Global home-sharing giant Airbnb announced Thursday it is implementing new policies aimed at curbing racial discrimination by hosts and creating a permanent team aimed at fighting bias.
The new policies come from a review launched earlier this year in the face of concerns over discrimination on the platform, which allows users to rent out a room, a bed or an entire lodging.
"Bias and discrimination have no place on Airbnb, and we have zero tolerance for them. Unfortunately, we have been slow to address these problems, and for this I am sorry... We will not only make this right; we will work to set an example that other companies can follow."
Chesky said that a new "Open Doors" policy starting October 1 will allow a guest anywhere in the world who feels subject to discrimination to be booked in a similar place on Airbnb, or an alternative accommodation elsewhere.
Airbnb will also seek to increase its "instant book" lodgings which do not require approval of a specific guest.
The home-sharing group will also create "a permanent team of engineers, data scientists, researchers, and designers whose sole purpose is to advance belonging and inclusion and to root out bias," according to a document produced by its review committee.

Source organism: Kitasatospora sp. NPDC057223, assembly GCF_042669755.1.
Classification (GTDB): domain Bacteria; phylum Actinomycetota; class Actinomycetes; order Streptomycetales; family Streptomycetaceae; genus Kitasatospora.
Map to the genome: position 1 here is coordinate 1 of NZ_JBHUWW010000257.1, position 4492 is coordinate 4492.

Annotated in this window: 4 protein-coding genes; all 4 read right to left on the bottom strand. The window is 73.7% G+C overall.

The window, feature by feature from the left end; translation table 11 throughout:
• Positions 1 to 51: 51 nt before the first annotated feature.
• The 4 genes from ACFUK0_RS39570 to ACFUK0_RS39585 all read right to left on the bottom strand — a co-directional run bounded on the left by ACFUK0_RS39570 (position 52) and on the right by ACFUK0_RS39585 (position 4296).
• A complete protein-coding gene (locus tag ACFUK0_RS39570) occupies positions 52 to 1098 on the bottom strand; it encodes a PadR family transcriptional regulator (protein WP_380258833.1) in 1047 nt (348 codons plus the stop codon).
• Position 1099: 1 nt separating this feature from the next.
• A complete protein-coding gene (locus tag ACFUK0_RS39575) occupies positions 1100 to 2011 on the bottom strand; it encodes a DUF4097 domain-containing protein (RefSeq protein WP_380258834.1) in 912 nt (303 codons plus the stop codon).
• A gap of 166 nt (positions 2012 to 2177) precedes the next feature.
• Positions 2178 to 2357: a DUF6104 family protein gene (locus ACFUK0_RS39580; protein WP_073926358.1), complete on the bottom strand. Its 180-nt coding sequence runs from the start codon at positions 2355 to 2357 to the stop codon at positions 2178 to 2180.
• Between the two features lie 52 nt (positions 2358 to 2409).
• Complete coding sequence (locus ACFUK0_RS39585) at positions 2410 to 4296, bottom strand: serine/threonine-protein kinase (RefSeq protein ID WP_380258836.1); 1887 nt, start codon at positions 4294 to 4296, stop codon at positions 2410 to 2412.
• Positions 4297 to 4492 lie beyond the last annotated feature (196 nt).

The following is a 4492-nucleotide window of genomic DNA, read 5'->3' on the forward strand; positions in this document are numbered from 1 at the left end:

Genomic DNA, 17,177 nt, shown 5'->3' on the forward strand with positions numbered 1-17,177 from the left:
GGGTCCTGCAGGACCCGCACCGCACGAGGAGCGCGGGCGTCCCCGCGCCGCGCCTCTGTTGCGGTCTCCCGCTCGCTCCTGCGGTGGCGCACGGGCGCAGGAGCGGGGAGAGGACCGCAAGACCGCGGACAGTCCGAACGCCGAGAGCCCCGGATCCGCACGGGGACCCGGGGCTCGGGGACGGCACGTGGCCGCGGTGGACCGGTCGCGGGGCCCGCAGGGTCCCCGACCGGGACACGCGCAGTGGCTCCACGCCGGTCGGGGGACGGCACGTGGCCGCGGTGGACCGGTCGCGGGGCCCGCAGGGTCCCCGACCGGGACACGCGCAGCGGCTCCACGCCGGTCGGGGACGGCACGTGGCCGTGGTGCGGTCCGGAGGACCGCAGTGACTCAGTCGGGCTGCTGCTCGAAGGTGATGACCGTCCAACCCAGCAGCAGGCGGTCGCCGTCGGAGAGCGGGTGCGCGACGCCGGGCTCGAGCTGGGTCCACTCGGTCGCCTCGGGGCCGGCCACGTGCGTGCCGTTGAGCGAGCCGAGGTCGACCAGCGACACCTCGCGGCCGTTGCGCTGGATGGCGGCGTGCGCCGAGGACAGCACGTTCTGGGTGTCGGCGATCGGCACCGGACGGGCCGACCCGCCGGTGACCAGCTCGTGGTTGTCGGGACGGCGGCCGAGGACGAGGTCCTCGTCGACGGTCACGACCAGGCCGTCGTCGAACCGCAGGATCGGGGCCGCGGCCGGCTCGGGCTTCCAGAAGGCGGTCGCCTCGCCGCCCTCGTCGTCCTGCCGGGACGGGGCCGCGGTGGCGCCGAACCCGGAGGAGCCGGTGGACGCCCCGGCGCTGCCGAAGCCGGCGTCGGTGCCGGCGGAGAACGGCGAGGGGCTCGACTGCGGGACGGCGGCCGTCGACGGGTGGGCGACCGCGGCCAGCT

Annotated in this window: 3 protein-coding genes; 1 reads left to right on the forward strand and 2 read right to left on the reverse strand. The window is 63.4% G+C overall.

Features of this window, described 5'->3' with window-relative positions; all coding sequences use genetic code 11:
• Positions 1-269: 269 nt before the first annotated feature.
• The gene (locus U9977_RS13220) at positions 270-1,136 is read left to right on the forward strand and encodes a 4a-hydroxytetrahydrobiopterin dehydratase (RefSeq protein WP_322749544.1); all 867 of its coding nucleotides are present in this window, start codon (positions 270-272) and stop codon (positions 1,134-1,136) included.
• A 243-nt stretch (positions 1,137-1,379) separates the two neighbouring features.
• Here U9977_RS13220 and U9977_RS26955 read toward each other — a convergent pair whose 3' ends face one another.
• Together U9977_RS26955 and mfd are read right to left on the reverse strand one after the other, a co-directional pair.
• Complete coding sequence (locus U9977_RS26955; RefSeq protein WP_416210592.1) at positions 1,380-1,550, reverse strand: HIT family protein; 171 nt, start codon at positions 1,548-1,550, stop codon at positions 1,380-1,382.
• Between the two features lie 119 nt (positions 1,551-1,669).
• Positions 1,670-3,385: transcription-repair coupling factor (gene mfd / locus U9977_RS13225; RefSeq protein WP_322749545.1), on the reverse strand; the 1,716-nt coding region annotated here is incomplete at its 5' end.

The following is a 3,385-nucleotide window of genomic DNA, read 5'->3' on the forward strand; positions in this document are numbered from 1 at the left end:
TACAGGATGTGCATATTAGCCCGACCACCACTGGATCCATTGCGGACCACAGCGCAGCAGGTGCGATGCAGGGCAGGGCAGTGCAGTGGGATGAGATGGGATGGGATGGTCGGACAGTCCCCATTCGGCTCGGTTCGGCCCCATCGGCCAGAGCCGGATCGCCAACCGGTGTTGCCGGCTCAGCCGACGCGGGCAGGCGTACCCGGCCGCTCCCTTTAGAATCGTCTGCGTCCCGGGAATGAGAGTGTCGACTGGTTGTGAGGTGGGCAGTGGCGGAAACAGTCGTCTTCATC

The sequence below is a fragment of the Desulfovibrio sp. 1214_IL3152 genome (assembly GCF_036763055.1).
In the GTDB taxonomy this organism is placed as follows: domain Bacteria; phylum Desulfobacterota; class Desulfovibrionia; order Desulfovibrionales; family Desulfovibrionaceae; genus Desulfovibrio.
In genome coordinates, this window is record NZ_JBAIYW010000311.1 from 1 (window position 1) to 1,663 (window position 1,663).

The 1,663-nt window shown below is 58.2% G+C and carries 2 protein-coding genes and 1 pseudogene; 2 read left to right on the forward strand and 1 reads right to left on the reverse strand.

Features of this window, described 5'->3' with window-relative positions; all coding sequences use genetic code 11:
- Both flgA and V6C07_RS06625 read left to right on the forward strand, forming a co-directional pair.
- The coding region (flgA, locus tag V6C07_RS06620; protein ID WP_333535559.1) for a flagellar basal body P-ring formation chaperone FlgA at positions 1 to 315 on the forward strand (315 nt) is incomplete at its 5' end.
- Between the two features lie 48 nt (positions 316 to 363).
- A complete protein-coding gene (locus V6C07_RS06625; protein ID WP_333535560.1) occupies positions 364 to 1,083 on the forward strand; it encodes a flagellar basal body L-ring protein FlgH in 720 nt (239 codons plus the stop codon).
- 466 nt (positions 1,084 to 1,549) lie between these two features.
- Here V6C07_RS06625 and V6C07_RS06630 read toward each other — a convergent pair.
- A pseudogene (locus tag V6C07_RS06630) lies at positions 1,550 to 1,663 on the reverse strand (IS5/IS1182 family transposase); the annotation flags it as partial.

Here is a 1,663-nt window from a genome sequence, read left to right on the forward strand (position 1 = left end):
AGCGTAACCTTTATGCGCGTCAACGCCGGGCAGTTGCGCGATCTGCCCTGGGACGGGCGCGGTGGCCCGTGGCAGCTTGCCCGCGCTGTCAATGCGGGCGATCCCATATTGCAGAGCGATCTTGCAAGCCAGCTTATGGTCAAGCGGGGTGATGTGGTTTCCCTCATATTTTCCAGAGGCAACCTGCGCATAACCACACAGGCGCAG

Airbnb earlier this year asked former American Civil Liberties Union executive Laura Murphy to head up a review, which included input from former US attorney general Eric Holder.
The report said Airbnb should also de-emphasize the use of photos, which may lead to discrimination.
"Airbnb's new product team dedicated to fighting discrimination will experiment with reducing the prominence of guest photos in the booking process and enhancing other parts of host and guests profiles with objective information," the report said.
The high-profile campaign to ferret out discrimination came after an Airbnb host in the US state of North Carolina fired off hateful, race-based messages to a black woman while canceling a stay she had booked at his home.
Airbnb operates in more than 190 countries and has been valued at an estimated $30 billion.